- Research shows a small 2% dehydration has significant effects on your cognitive and physical performance.
- Skipping veggies can leave you moody, induce overeating, and increase your risk for cardiovascular problems, depression, diabetes type 2, and even cancer.
All fancy-sounding science aside, you will feel the effects on your mental and physical state almost immediately.
On days I don’t hydrate, I feel sluggish, drained, and weak. If I skip the veggies for a week, I feel unhealthy and unwell in my body. So why don’t we just drink more water and eat more healthy colorful stuff?
It’s because evolution hardwired us to take the path of least resistance.
If you have to get up to refill your water, you’re more likely to sit around until your thirst becomes too much. If you have no veggies or fruits lying around, you won’t run to the shop every time you want them. So what’s the solution?
You have to make the behaviors easy for yourself.
That’s why I always have a health pack with me – a reusable, one-liter water bottle, and a Tupperware full of carrots, bell peppers, or cucumbers that I can snack on.
Cutting the veggies takes a few minutes every evening, buying the Tupperware and water bottle is one click on Amazon.
Then, you just need to carry it with you. Have the veggies in your bag at work and put the bottle on your desk. James Clear, author of Atomic Habits, calls these the laws of habit building – making them easy and obvious.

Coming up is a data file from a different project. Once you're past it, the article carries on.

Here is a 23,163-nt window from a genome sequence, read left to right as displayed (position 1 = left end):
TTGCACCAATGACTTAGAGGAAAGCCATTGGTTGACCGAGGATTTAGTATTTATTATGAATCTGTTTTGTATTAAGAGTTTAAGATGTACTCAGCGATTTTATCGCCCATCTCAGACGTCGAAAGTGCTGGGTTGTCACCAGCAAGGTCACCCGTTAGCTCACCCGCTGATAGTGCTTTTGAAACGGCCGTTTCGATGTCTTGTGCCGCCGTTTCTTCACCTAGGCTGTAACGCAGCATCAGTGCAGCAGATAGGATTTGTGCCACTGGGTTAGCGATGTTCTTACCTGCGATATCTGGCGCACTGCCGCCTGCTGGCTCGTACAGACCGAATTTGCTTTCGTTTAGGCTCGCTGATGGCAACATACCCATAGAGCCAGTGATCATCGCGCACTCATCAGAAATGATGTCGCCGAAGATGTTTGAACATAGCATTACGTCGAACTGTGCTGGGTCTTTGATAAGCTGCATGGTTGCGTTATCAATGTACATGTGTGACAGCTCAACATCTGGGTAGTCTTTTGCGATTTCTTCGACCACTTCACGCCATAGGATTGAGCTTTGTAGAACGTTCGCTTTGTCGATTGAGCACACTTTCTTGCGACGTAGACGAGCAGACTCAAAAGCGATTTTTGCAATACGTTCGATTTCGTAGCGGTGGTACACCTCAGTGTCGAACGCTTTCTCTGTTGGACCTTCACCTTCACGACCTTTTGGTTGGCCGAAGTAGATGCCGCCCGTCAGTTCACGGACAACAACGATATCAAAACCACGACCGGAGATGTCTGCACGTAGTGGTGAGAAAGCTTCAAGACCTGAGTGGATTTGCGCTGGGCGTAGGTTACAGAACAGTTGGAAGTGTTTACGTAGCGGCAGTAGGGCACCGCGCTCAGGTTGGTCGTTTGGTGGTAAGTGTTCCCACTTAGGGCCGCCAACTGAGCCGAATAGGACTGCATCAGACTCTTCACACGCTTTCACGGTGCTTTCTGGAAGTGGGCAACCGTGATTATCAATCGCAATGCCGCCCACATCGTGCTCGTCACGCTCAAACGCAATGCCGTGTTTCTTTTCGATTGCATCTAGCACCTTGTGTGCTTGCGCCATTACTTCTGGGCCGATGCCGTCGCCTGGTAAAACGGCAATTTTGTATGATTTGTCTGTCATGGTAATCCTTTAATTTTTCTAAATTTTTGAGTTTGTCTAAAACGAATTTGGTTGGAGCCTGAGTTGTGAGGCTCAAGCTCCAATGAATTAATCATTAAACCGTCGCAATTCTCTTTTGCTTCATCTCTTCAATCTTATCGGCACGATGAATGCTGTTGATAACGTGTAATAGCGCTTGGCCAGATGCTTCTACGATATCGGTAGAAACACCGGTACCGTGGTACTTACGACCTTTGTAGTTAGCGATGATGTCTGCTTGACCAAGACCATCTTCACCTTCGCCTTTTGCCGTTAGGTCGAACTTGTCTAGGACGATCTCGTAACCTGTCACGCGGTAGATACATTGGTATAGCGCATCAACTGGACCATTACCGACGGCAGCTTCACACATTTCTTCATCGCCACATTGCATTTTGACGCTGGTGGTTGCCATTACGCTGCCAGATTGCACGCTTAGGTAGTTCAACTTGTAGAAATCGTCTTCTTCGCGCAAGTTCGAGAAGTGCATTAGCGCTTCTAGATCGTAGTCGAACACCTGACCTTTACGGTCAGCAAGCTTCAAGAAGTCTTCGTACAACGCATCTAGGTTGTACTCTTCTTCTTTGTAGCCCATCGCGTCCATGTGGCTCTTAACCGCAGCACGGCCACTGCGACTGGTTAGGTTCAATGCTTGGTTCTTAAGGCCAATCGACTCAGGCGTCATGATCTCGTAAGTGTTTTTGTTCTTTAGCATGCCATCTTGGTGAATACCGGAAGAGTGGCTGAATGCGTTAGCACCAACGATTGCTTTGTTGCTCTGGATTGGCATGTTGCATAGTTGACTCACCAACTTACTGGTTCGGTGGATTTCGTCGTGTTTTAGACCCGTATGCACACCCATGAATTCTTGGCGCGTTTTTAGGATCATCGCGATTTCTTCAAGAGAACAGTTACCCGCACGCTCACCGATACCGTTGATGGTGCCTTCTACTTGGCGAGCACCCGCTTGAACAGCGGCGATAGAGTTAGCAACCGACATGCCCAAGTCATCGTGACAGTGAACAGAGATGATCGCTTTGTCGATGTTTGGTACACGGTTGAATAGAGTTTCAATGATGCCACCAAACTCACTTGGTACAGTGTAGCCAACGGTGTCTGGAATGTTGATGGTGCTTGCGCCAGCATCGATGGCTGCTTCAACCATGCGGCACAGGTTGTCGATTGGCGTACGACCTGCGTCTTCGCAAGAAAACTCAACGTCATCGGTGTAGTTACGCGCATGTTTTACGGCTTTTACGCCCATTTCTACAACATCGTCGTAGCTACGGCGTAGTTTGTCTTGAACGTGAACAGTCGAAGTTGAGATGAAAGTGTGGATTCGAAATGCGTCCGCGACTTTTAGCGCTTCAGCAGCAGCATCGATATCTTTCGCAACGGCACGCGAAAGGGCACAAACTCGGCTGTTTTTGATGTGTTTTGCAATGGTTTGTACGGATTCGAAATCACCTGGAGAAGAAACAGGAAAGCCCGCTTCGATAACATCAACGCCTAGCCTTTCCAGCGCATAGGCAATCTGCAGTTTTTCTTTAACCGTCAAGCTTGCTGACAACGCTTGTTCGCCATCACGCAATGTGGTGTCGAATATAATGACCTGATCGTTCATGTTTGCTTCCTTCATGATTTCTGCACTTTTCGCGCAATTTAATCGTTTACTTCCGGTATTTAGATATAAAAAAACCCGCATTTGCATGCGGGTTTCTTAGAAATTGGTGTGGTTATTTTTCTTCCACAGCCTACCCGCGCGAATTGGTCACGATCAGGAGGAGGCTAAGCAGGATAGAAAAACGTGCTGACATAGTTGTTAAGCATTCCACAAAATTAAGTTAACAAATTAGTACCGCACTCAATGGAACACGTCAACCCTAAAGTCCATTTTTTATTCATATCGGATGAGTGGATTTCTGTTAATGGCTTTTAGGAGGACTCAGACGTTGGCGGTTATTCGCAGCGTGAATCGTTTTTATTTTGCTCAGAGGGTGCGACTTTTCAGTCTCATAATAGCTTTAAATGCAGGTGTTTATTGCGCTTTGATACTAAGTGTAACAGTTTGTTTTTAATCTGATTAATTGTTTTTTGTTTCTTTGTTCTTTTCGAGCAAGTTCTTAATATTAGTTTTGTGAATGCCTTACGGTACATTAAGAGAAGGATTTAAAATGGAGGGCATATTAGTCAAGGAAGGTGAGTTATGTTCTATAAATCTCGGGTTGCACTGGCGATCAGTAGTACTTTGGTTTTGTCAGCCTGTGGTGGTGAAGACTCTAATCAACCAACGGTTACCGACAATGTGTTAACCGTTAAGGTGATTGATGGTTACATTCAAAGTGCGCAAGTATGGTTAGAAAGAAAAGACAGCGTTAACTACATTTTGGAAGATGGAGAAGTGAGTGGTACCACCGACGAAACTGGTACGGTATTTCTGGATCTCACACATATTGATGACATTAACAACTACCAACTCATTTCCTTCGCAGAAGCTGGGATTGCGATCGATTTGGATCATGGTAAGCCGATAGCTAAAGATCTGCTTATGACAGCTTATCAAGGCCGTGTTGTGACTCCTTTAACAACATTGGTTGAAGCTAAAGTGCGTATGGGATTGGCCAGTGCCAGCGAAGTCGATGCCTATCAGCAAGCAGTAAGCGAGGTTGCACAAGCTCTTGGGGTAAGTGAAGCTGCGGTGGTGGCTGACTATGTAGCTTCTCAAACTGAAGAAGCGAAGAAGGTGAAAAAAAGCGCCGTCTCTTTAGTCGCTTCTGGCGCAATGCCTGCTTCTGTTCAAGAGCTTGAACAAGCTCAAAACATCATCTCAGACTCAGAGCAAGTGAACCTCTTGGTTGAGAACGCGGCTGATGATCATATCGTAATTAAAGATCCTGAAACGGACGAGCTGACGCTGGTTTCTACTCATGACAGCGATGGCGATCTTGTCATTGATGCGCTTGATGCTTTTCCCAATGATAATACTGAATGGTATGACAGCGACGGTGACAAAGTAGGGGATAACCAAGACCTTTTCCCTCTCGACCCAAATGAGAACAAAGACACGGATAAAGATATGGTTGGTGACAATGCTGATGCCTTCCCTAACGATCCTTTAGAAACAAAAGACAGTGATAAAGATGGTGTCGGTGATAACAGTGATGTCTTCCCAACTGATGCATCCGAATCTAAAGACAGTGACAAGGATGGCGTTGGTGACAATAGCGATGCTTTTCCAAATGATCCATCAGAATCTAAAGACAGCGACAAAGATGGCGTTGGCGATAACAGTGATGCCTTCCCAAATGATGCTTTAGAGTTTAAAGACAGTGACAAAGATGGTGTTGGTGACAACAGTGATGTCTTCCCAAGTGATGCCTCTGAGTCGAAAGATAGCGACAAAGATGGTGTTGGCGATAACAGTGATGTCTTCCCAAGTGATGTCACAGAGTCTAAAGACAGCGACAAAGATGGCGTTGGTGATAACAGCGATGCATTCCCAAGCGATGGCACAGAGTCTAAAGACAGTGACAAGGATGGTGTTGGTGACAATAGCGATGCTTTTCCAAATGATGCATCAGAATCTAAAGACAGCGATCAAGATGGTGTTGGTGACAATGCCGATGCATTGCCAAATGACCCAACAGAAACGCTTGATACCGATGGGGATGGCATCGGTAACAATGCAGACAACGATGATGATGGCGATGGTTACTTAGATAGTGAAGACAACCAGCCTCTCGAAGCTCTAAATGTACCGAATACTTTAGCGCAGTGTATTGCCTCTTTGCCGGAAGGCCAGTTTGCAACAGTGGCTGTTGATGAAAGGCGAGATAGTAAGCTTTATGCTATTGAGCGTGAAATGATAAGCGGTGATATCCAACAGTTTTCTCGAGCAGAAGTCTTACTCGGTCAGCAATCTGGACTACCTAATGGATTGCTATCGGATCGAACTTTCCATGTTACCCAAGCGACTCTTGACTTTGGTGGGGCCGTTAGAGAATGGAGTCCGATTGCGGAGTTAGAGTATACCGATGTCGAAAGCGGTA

Turn the path of least resistance into the healthy one.
Remove The Biggest Temptation To Get More Out Of Every Waking Second
Opportunity makes the thief – especially, time thieves.
Your phone is the biggest one of them. It’s easy to waste hours scrolling through social media, checking the news every few minutes, and getting pulled from your work or family time by a buzzing notification.
Studies show the average American unlocks their phone a staggering 150 times per day, spending over five hours on average with the thumb on the screen.
Research associates excessive smartphone use with many harmful side effects:
- Shyness and low self-esteem
- Sleep problems
- Reduced physical fitness
- Unhealthy eating habits
- Neck pain from looking down at the screen
- Difficulties with emotional regulation and increased impulsivity, resulting in moodiness and outbursts
- Impaired cognitive functions such as lower focus, reduced attention span, and memory loss
The problem is grabbing your smartphone has become an automatic behavior. When you commute or hit a tough task at work, the default reaction often is to look at your digital companion. If you want to reduce your screen time, you’ll have to remove the temptation.
When I sit down to work, I put my phone where I can’t see it. When I go to bed, I charge it in the kitchen. When I’m out with friends, I leave it in my bag.
The increase in physical distance also increases the resistance to pull it out.
Don’t fight the temptation with willpower.
Make it harder for yourself to engage with your phone and you’ll realize how easy it becomes to be without it.
How To Boost Your Focus, Energy, and Health In The Next Three Days
Small behaviors can bring huge results. If you practice these few consistently, your life will quickly change.
- Apply the 3-2-1-0 rule to improve your sleep quality and energy you have during the day.
- Carry a health pack with you to make a healthy lifestyle easier.
- Hide your smartphone to reduce the temptation and massively boost your focus.